Beckett, Bop It and why the Tube Strike helped me as a writer

Last October I began studying for an MA in Dramatic Writing at Central St Martin’s in London.  Today was our first day back after the holidays, and there was a tube strike.  Some of our cohort gave themselves a day off, and I have to say it was tempting.  I had plenty of excuses: I still haven’t finished my schemes of work for my art teaching this term; my daughter is still struggling to settle in to her new school and doesn’t like going in to after-school club; the alarm didn’t go off and we were all running late; the traffic was awful; it was raining; the front wheel on my bike was flat; I could’t find any trousers that didn’t make me live up to my childhood nickname of ‘parsnip legs’ (thanks, big brother – and incidentally, to all partners out there, the answer to ‘do these trousers look awful?’ is NOT ‘well, they’re not the greatest trousers’).  So yeah, I could easily have stayed at home and whiled away the day not finishing stuff, but I didn’t.  I went in.  I cycled to the station, got the train to London and walked from Paddington to Kings Cross.  It was a long way.  Three miles, apparently, although it felt like longer, especially on the way back.  I was going to walk along the canal, but I missed the fast train and it turns out the canal route is 5 miles not 3, so I went for the unglamorous Euston Road instead.

It worked.  Not only because it got me to uni in time, but because en route I realised my whole journey was a metaphor (of course it was).  My crowded, fume-filled, rain-splattered walk was a metaphor for my journey as a writer, and for that reason ranks as one of the best walks ever.  Here’s why:

Last night I got some feedback on a treatment I thought was good.  Seems not.  Have fallen into my usual trap of getting bogged down in research (that’s what comes of having a father who’s an academic – I kind of need to know it ALL before I can decide what to do with it) and instead of writing a gripping thriller I have written a jumble of confusion.  Getting this lukewarm feedback really got to me – not because I can’t take criticism, I absolutely can, and would much rather have it than bland, useless praise – but because I still can’t work out how to fix the problem.  How to find the story?  And then how to describe the story in a treatment that is clear and exciting?  Because at the moment I seem either to gloss over characters so they become simplistic, or put in so much detail no-one knows what’s going on.  Last night I went to bed miserable and this morning, having failed to work out a solution (and being quite tired and emotional), I cried (which was yet another excuse I could have used for not going in, come to think of it).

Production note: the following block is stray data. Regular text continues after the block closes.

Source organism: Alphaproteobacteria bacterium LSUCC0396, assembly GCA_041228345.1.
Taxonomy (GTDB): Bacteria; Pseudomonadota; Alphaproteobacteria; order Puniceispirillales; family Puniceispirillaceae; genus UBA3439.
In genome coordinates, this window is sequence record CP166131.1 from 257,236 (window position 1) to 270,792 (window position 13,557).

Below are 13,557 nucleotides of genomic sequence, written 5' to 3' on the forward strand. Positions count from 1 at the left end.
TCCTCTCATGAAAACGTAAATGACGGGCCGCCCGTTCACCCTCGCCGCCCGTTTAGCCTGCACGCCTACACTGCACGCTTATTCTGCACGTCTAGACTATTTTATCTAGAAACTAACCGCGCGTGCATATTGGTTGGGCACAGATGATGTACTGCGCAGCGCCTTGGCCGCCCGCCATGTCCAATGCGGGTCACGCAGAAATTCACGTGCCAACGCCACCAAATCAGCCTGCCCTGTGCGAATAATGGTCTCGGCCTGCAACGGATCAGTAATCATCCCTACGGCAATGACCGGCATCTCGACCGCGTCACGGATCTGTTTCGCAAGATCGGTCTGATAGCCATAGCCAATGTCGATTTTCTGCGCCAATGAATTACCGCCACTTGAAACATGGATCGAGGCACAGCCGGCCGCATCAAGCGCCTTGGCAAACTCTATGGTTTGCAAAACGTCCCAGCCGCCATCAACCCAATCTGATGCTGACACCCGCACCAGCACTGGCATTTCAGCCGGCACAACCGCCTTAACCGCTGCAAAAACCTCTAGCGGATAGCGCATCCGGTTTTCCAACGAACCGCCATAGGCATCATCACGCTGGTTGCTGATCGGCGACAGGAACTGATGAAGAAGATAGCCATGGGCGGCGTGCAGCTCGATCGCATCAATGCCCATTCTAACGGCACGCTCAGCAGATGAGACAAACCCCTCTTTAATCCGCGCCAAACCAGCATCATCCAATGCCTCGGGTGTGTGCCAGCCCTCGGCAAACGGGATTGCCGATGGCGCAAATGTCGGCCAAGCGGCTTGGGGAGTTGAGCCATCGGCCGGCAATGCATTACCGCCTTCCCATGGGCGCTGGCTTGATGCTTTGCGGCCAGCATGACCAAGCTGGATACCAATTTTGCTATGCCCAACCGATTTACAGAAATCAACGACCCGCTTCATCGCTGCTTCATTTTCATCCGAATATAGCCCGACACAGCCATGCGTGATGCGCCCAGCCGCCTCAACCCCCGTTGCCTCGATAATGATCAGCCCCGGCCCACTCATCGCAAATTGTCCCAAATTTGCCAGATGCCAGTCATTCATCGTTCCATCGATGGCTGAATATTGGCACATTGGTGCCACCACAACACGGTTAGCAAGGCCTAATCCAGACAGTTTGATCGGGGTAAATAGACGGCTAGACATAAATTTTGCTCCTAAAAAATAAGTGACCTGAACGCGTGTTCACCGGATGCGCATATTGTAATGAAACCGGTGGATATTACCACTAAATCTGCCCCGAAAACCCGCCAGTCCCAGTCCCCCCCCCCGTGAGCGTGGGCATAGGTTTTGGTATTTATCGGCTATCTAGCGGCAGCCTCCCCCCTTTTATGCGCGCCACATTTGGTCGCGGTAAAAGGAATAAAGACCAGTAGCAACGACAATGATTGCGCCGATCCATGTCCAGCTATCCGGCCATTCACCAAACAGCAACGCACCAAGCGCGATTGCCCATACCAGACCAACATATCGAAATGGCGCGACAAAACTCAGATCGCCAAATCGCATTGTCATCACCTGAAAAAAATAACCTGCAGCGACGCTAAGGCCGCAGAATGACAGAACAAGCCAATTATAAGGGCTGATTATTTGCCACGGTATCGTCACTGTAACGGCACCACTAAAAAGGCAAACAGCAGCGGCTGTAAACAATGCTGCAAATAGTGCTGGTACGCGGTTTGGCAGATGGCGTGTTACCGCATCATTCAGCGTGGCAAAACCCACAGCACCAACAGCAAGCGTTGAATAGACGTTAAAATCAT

But on my walk I remembered Beckett.  Sam Beckett and his wonderful piece of advice ‘Ever tried?  Ever failed? Try again.  Fail again.  Fail better.’  I have had this pinned to the wall in every classroom I’ve ever had, and I use it to encourage my Art students when they think they’re rubbish (they never are, just lacking in confidence).  Easy to tell them; sometimes more difficult to tell myself.  Certainly last night was not the time – I needed to feel bad and sad for a bit.  But by today on the Euston Road it was there in my head, echoing the JK Rowling clip I’d come across on Facebook about the power of failure.  That, and the American Frat Guy voice of Bop It, that annoyingly addictive game where you have to pull it, twist it, flick it, spin it or Bop It.  After a woefully low score he either says ‘Dude’ in an incredulous, disappointed voice, or he says this, which is kind of all you ever need to know about life: Do it again but better.  Bop It and Beckett.  My touchstones.

And as I continued along the Euston Road it dawned on me that I really am a writer.  I will try again to master the art of writing a treatment.  I will most likely fail.  But I will fail better.  And eventually someone will read one of my failures and say well, not perfect, but it’s got something.  And that something is determination.  As I put one foot in front of the other I realised that that’s all I need to do.  Show up.  I showed up, five minutes late, sweaty and with slightly sore feet – and I walked in ready to try, and fail, and I felt more of a success than I have ever felt.



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